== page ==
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Healthcare is a key public service worldwide. It enables individuals and the general public to have a better quality of life in the short term, but also increases life expectancy in the long term. Furthermore, it is a life-saving resource, especially, when a quick onset crisis emerges as a result of war.

According to the United Nations Sustainable Development Goals, SDG-3 aspires to ensure health and well-being for all, including a bold commitment to end the epidemics of AIDS, tuberculosis, malaria, and other communicable diseases by 2030. It also aims to achieve universal health coverage and provide access to safe and effective medicines and vaccines for all. 


The healthcare system in Sudan is fragile, with UNICEF reports indicating that health indicators are consistently low, and enormous disparities exist between urban and rural areas and between the rich and the poor. The report further states "only 70% of the population has access to a health facility within 30 minutes of travel from their home (and 80% has access to health facilities within one hour’s travel)."

When those who are seeking services despite all the odds manage to reach the health facilities, the care and services available are of insufficient quality. Only half of the people who visited a health facility were attended to by a skilled health worker.

Jorge Diaz and a friend in El Roseires, Blue Nile State-Sudan. Source: Jorge Diaz  

Deserted health facilities in times of great need

During turmoil, like the current crisis happening in Sudan, the situation surpasses this already fragile context. On a site visit to the Inpatient Therapeutic Feeding Center located in Ad-Damazin (الدمازين) Blue Nile State, in Sudan, I witnessed an unbelievable situation, with empty inpatient rooms and deserted hospital beds.

The deserted Inpatient Therapeutic Feeding Center in Ad-Damazin, Blue Nile State. Source: Jorge Diaz 


The reason for having this rather disturbing scenario is not understandable under any approach, except the inhumanity caused by the ongoing conflict in Sudan. How is it possible, not to be able to reach a life-saving resource, especially when wounded Sudanese are at risk of dying every single day?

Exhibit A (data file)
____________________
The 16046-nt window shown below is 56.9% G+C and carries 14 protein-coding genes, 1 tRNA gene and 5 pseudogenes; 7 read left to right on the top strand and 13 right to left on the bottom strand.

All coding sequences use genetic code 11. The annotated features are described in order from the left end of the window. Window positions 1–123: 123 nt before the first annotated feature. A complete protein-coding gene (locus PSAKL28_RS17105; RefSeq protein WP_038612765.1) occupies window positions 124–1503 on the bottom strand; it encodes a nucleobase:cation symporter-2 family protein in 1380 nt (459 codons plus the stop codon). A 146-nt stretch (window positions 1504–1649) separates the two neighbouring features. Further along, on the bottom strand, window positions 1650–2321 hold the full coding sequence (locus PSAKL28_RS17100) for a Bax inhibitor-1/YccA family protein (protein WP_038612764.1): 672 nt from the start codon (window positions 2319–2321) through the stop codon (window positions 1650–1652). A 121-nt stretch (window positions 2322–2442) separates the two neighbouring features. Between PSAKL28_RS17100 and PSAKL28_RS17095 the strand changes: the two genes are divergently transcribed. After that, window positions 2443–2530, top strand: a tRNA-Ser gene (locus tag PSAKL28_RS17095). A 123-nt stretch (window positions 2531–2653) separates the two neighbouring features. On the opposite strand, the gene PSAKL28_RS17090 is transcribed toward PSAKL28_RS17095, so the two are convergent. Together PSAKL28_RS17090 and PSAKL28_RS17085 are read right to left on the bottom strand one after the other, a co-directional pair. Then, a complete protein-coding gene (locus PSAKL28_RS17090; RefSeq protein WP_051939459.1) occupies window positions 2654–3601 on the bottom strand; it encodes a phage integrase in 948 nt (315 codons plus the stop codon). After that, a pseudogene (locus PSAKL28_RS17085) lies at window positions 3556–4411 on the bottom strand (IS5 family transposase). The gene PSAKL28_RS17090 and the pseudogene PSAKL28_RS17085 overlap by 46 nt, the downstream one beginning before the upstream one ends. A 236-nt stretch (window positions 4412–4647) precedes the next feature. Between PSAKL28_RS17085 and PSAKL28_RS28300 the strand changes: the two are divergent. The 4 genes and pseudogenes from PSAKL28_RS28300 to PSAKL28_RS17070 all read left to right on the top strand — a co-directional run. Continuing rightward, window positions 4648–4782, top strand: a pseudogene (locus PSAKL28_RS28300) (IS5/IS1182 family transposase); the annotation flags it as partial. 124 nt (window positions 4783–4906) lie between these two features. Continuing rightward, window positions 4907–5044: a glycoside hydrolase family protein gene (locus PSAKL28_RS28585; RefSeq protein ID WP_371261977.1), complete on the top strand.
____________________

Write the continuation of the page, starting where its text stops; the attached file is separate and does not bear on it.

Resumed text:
Of course, the reason to have empty healthcare rooms is the fear of people being killed by the warring factions who are positioned near the same facility that would have saved their lives. So, thinking about this dramatic situation, tragic, sad, with lots of mourning, grief, pain, and a sense of hopelessness that is currently undergoing Sudan, anyone may understand the misery caused by war.

Empty beds at the Inpatient Therapeutic Feeding Center. Source: Jorge Diaz 


To think that my neighbor is my first enemy is so sad. But war has a long story in Sudan with continuing cycles of clashes, like the October 2022 dispute over land, between members of the Hausa people and rival groups, which caused the death of 170 people and 327 people were injured. 


But while the violence was the culmination of long-simmering ethnic tensions between the Hausa people and other rival groups including the Barta, it has further emphasized a wider security breakdown since the military coup of 2022, led by army chief Abdel Fattah al-Burhan.


Since the October coup, regular pro-democracy demonstrations across the country were met with crackdown by security forces that has left at least 116 people dead. Before unrest erupted in Blue Nile, the western region of Darfur had already seen months of ethnic clashes that killed hundreds of people.


Violence in Sudan between the army and the paramilitary Rapid Support Forces (RSF), puts efforts made towards the country’s progression to civilian rule at risk. For sure, war will not solve disputes but will reproduce an endless cycle of poverty, in addition to emotional wounds that embed trauma in the long term.


A glance at an unpredictable future


Mental Health is, of course, a key concern in the context of the ongoing war, but a crisis like the one currently happening in Sudan also makes more children drop out of school.


In Sudan, schools and learning institutions in conflict affected areas remain mostly closed. Nearly 7 million school-age children were already out of school before the conflict of 2023, one in three girls and one in four boys (UNICEF).


These numbers have increased significantly, especially in Khartoum, with girls less likely to return to school. Out of school children are at greater risk of physical and mental threats, including recruitment into armed groups and gender based violence.


The same day I visited the ITFC in Ad-Damazin, I found this family, and as it is well known, a picture tells more than a thousand words!

A family sitting outside a deserted health facility. Source: Jorge Diaz 


May we find peace soon and restore our lives. Let us pray that God helps us.

Jorge Diaz

Jorge Diaz holds a PhD in Urban Studies, and for the last fifteen years has been engaged in Humanitarian Aid, providing technical assistance in the aftermath of disasters and within fragile contexts. He has been engaged in projects led by the United Nations, and other NGOs, such as Medecins Sans Frontieres, and HOPE-Worldwide.